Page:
Ah yes, the 4th of July. A national holiday dedicated to grilling meats, crushing brews, and most importantly – blowing shit up. If you’re like me, you grew up watching city-funded firework shows and running around shooting roman candles at your friends. However, when it comes to buying and lighting off fireworks, not all state policies are created equal. Here’s a general rundown of what you need to know in order to maximize your pyrotechnic viewing experience on America’s 245th birthday.
If all you want to do this 4th is sit back and partake in the oohs and aahs of a public firework show, then you’re in luck. As per usual, most major cities in the country will be hosting a fireworks celebration for local viewing. And while every small town and country bumkin may think they’ve got the best show in America, some definitely stand above the rest. According to Town and Country Magazine, the top five displays in the country will be located in New York, Nashville, Washington D.C, Chicago, and Boston. Essentially, if you’ve got a heavy accent, Town and Country Mag thinks your fireworks are the shit (except for you New Jersey).
Now if you’re a west coast resident, you might be thinking that’s a little biased to say the least. After all, with LA, San Francisco, and Portland among others, you’d expect at least a little pizazz. Unfortunately for residents of Portland and Seattle, many of the major fireworks displays planned for the 4th have been canceled due to social distancing concerns. On the other hand, if you live in southern California, you’re in luck. Everywhere from La Jolla to Burbank to friggen Disneyland will be celebrating with a seizure-inducing celebration of freedom the night of the 4th. Then again, these are crazy times, so be sure to check the news for possible cancellations before setting up Adirondack chairs in the park.
Maybe you’re not feeling a public show this year. Whether it’s the comfort of social distance or your drunk pyromaniac of an uncle trying to impress the neighbors – setting off your own fireworks can be a great alternative to public gatherings. That is if your state laws allow for such heinous fun. The only state that doesn’t sell fireworks of any kind to the public is Massachusetts. That means no mortars, no M-80’s, not even sparklers (but their public firework shows are pretty sweet so get over it Massholes). Speaking of sparklers, Ohio, Illinois, and Vermont are also pretty strict, limiting their firework sales to sparklers and other wannabe explosives.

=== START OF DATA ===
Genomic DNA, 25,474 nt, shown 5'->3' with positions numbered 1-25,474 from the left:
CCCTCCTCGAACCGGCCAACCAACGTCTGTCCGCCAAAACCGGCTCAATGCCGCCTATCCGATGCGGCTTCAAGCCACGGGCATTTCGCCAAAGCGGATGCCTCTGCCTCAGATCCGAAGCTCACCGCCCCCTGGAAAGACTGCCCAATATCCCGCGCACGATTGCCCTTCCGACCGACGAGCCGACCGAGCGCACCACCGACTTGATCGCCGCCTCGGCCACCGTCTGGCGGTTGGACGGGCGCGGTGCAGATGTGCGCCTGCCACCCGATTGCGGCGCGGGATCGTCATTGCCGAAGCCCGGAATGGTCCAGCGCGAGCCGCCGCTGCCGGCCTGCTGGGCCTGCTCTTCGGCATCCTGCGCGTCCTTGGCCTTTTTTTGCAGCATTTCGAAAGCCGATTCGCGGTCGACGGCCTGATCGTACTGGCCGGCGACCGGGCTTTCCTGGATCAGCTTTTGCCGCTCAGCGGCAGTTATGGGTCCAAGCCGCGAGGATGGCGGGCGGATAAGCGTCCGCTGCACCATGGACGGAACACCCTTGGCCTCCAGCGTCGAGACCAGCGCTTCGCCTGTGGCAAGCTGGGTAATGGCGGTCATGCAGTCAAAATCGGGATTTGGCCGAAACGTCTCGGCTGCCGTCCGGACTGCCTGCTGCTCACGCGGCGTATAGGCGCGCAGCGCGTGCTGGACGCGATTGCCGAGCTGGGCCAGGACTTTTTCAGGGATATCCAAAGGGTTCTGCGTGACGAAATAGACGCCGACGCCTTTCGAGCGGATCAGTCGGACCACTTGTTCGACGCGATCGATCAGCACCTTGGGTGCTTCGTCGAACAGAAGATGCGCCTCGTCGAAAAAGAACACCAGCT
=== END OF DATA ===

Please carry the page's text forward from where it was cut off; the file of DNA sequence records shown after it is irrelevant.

When I think of fireworks, I imagine something you put on the ground, light, and running away from like a little schoolgirl, in the hopes of watching it shoot up into the sky and explode in a colorful burst of visual splendor. Well according to Arizona, California, Colorado, Connecticut, Florida, Hawaii, Idaho, Maryland, Minnesota, New York, New Jersey, North Carolina, Oregon, Rhode Island, Virginia, Wisconsin, and Washington D.C, the only “fireworks” available for public sale are non-aerial and non-explosive. This includes sparklers, party poppers, snakes, and pop-its. Now that might sound pretty lame (it kind of is), but given concerns such as the massive wildfires in California, these laws aren’t necessarily a bad thing. Nevertheless, if you live anywhere else, you’re free to purchase and go nuts within your respective state’s guidelines and timeframes.
Above all else, don’t be like Terry here and get out of the damn way when someone lights that shit.